- Find a sanctuary for alone time. If you like being outside, find a park where you can sit on a bench and meditate or daydream. If you prefer inside, find a spiritual home with a quiet room, a museum, a library or any other place where you can be mentally alone, even if others come and go. Ideally, you would also have a place in your home where you can have some time alone.
- Nurture your own body, mind and spirit. This could include a support group where you air your dirty laundry in a safe place, a spiritual home for meditation, and a walk in the park.
Yes, I hear you laughing and can visualize your eyes rolling. When I was in the deepest part of caregiving with five elders and two children, time spent going to a support group would have been just one more thing to do.
Fortunately now we have great Internet support. Groups like the AgingCare.com forum are invaluable. However, some people need to meet other caregivers face to face. If you are one of them, then call your local Alzheimer's group or social services and ask about support groups. If there is an Area Agency on Aging that covers your area, call them. Not every community is covered by this government supported program, but they do have a lot to offer.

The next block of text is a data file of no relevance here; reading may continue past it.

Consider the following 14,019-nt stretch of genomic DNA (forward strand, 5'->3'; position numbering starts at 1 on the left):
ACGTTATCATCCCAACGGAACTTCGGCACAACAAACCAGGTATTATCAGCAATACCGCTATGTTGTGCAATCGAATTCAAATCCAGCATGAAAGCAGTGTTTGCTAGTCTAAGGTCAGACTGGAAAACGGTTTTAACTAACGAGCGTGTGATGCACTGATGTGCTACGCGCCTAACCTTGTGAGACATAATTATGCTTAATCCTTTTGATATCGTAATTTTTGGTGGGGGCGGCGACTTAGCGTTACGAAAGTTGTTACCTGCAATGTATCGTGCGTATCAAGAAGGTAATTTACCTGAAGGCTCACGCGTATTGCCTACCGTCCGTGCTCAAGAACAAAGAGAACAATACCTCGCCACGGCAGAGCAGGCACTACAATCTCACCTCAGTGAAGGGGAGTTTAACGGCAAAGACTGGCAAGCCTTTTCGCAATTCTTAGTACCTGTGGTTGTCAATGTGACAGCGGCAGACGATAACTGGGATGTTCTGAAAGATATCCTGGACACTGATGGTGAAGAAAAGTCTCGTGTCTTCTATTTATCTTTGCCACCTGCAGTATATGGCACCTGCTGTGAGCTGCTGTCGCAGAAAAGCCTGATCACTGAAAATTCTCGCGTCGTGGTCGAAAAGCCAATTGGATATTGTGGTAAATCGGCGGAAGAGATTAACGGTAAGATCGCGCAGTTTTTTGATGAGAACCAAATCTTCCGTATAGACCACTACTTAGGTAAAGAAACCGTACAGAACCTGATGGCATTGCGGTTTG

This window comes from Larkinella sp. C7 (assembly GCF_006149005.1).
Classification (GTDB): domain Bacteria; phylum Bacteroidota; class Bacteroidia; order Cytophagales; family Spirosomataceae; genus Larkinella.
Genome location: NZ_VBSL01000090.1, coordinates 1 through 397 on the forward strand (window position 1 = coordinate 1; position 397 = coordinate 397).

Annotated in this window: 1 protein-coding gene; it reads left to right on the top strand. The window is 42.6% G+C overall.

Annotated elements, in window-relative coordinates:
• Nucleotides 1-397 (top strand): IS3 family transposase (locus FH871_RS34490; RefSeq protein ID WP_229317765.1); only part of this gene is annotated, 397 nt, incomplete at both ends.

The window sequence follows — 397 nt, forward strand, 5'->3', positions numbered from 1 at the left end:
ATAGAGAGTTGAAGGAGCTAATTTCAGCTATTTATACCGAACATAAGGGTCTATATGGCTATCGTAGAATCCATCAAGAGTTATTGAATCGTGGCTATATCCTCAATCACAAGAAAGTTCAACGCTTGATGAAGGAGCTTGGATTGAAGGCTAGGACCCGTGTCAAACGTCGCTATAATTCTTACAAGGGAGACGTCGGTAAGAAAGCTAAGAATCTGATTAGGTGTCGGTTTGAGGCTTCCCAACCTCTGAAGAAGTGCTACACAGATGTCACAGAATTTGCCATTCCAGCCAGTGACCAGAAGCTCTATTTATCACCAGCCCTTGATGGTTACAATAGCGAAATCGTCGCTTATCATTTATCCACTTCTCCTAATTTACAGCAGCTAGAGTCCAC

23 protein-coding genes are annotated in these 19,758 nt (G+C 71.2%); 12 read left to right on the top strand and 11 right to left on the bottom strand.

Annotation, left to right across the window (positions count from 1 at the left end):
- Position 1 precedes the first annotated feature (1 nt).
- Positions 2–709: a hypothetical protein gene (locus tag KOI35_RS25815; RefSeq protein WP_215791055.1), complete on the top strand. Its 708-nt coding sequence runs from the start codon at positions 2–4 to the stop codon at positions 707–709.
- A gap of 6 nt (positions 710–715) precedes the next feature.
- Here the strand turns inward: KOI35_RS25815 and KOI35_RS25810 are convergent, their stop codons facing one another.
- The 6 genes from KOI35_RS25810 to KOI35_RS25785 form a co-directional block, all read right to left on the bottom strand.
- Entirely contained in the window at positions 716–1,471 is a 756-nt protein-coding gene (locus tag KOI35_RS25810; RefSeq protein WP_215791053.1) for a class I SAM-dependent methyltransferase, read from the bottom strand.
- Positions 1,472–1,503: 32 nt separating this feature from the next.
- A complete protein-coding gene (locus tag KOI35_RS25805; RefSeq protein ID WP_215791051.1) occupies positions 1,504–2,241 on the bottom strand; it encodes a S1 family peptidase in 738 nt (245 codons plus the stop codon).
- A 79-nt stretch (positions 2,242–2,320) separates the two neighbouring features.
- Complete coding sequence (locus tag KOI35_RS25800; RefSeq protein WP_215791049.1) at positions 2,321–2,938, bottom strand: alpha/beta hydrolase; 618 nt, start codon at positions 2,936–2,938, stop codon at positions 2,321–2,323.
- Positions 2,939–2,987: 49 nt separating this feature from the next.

Go on your state's website and look under aging services. There you will find your state's version of the Family Caregiver Support Program. You will get education and support through this government supported program.
The bottom line is get help for yourself. Get breaks, somehow, before you break. If this is impossible, it's time to bite the bullet and move Dad to assisted living or a nursing home. Better this than your having a total breakdown loaded with guilt over your wish that a parent would die.
Elder care author, columnist and speaker Carol Bradley Bursack is an AgingCare.com contributing editor and moderator of the AgingCare.com community forum. Read her full biography